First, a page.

In which a man possessed of legendary flip-flop kung fu, whom some in the green lobby are backing precisely because they don’t believe a word he says about skepticism towards man-made climate change, beats up on an opponent for not being true to his word. Stuart Rothenberg wrote a column just yesterday arguing that Mitt’s vacillations are actually one of his great strengths in the primary because, no matter how far right his rhetoric may stray, centrists discount it on the surefire assumption that he’s lying for electoral advantage. It’s the Republican version of liberals shrugging at Obama’s ultra-cynical, decades-long “evolution” on gay marriage. And yet, here’s Mitt’s take today on The One: “He doesn’t want to share his real plans before the election.” Er, yeah. Don’t you hate candidates like that?
All right, deep breath. I had to get that off my chest before we shift to blind circle-the-wagons mode for the new nominee. In fact, as Guy Benson argues, Romney’s attack on O today was pretty sharp. And while he didn’t use the words “Etch-a-Sketch,” there may be a method to the madness of trying to paint Obama as the flip-flopper in the race. It’s not Romney being oblivious to his own record, it’s simple strategy:
Mitt Romney has decided the best defense is a good offense. Derided as a “flip-flopper” by President Obama? Throw the charge back in the president’s face. Attacked for his plan to revamp Medicare? Fire back that Obama has already crippled the popular entitlement program.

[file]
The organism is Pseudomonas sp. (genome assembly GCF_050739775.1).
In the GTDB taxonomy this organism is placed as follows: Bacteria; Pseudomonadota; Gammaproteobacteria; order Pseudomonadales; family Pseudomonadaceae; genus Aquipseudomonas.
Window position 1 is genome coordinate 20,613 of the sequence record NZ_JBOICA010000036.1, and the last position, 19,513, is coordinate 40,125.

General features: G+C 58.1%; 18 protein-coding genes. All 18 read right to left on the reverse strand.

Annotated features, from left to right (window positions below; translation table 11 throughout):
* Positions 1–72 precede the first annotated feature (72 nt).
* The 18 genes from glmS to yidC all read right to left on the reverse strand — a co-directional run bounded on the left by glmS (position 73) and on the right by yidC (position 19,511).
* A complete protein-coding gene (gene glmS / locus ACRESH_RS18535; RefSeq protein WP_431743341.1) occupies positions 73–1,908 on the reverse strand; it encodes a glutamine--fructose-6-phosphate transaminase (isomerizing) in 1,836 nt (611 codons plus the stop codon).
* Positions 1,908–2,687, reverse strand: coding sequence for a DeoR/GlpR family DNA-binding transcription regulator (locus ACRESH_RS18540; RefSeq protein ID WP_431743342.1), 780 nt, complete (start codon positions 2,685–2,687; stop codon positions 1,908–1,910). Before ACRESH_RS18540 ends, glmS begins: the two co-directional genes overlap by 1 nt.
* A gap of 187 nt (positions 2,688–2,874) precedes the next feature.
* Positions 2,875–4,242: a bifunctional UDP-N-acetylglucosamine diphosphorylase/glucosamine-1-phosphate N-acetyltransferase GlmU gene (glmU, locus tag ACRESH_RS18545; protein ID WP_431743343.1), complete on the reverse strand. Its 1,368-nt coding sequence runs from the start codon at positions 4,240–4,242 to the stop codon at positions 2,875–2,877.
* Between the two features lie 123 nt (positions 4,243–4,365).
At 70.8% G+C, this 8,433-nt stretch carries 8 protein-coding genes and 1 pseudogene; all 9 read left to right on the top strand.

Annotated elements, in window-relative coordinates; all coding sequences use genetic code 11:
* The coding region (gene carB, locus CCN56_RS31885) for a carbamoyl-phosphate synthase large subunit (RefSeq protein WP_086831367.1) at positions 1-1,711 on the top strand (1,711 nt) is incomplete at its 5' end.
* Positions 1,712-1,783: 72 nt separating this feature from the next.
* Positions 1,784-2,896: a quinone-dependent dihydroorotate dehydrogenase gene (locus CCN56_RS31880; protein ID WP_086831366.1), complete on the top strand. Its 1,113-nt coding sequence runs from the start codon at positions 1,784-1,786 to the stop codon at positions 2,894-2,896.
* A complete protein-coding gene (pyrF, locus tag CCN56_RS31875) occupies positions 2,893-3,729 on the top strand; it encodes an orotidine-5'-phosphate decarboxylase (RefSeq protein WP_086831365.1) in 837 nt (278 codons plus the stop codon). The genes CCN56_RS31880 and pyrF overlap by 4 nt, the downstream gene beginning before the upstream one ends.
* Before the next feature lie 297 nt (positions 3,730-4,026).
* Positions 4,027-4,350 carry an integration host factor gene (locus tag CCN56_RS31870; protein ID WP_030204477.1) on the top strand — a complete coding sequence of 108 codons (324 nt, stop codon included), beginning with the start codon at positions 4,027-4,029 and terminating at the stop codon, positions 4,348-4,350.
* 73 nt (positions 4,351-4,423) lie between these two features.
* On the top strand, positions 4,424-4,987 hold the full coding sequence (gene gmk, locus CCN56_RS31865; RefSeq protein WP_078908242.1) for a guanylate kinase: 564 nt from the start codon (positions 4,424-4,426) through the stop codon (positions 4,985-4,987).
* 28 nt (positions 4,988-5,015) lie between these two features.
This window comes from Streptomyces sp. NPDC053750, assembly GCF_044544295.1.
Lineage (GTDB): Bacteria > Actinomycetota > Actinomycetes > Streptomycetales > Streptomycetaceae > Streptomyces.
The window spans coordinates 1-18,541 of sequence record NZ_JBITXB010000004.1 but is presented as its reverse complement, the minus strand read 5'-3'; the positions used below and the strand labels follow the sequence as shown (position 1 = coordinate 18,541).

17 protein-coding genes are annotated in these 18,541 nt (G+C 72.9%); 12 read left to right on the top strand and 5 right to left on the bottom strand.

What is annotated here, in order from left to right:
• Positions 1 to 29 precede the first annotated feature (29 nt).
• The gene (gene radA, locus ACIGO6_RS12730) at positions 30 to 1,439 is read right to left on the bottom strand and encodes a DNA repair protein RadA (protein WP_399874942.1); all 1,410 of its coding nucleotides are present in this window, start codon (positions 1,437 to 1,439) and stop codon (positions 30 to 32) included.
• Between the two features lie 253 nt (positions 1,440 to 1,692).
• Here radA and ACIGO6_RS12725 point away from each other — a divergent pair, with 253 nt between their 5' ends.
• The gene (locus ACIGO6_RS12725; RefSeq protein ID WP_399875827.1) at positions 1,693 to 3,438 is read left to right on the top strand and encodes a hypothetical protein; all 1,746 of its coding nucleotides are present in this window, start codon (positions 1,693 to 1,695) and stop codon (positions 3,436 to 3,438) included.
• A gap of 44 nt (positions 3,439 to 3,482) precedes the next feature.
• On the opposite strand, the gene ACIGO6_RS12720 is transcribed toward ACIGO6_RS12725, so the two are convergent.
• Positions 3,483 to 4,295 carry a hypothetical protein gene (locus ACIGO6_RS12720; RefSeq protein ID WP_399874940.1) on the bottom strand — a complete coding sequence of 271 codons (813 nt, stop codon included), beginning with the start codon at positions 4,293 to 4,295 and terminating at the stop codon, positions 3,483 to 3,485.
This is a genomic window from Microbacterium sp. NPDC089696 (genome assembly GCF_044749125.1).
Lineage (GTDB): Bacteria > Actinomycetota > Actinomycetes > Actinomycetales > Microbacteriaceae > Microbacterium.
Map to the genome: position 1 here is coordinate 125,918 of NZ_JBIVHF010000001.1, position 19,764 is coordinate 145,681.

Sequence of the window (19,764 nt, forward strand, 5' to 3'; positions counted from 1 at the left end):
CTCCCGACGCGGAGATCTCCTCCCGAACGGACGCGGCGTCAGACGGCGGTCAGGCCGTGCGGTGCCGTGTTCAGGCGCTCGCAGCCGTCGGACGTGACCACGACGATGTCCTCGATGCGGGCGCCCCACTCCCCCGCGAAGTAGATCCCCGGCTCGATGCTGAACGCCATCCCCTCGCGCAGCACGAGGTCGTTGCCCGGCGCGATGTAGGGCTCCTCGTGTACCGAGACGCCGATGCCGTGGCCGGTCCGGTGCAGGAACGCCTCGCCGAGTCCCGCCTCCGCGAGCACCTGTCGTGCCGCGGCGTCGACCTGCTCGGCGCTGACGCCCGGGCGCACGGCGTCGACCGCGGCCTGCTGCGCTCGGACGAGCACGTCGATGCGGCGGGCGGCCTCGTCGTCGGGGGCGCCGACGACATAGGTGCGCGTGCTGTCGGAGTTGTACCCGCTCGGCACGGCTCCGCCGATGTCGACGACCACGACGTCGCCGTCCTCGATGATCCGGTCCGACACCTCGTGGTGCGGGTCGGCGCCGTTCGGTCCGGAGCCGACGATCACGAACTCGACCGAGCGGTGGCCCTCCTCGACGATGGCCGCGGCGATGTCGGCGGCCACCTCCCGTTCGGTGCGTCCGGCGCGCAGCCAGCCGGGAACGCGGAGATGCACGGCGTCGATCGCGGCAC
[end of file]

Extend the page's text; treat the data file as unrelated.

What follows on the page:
That was the central theme of the all-but-inevitable Republican presidential nominee’s speech Wednesday to the Newspaper Association of America: Try to take evident vulnerabilities of his own candidacy and turn them against the current White House occupant. As Romney pivots toward the general election – and after Tuesday’s victories, this week seems to mark a line of demarcation between the primary and general elections – it hints at a major part of his strategy to unseat Obama.
Romney has been knocked repeatedly – by Republican and Democratic critics alike – for changing position on issues like abortion-rights and gay marriage. But during his speech, he listed a series of Obama’s own flip-flops he deemed “election-year conversions.” The list included corporate tax rates, regulation, and energy policy.
That’s an interesting twist on the Rovean game plan of reframing your opponent’s greatest strength as a weakness, but maybe Mitt had no choice. What’s Obama’s “great strength” at this point? His landmark domestic “achievement” is on life support at the Supreme Court and the long-hoped-for economic recovery hasn’t yet picked up serious momentum. He’s the rare president who’s going to try to win a second term by making the election a referendum on his challenger, so here’s Romney trying to head him off at the pass by neutralizing one of the Democrats’ strongest attack lines.
And of course he’s right in what he says about Obama’s habit of torching Republican straw men. O might have gotten a standing ovation from the reporters in the room after yesterday’s speech (whereas Romney did not after today’s), but that didn’t stop the AP from dropping this fact check on him for treating opposition to the mandate and cap and trade, among other things, as uniquely GOP phenomena. Take two minutes to read, especially if you’ve forgotten which Democratic presidential candidate was pro-mandate in 2008 and which was anti.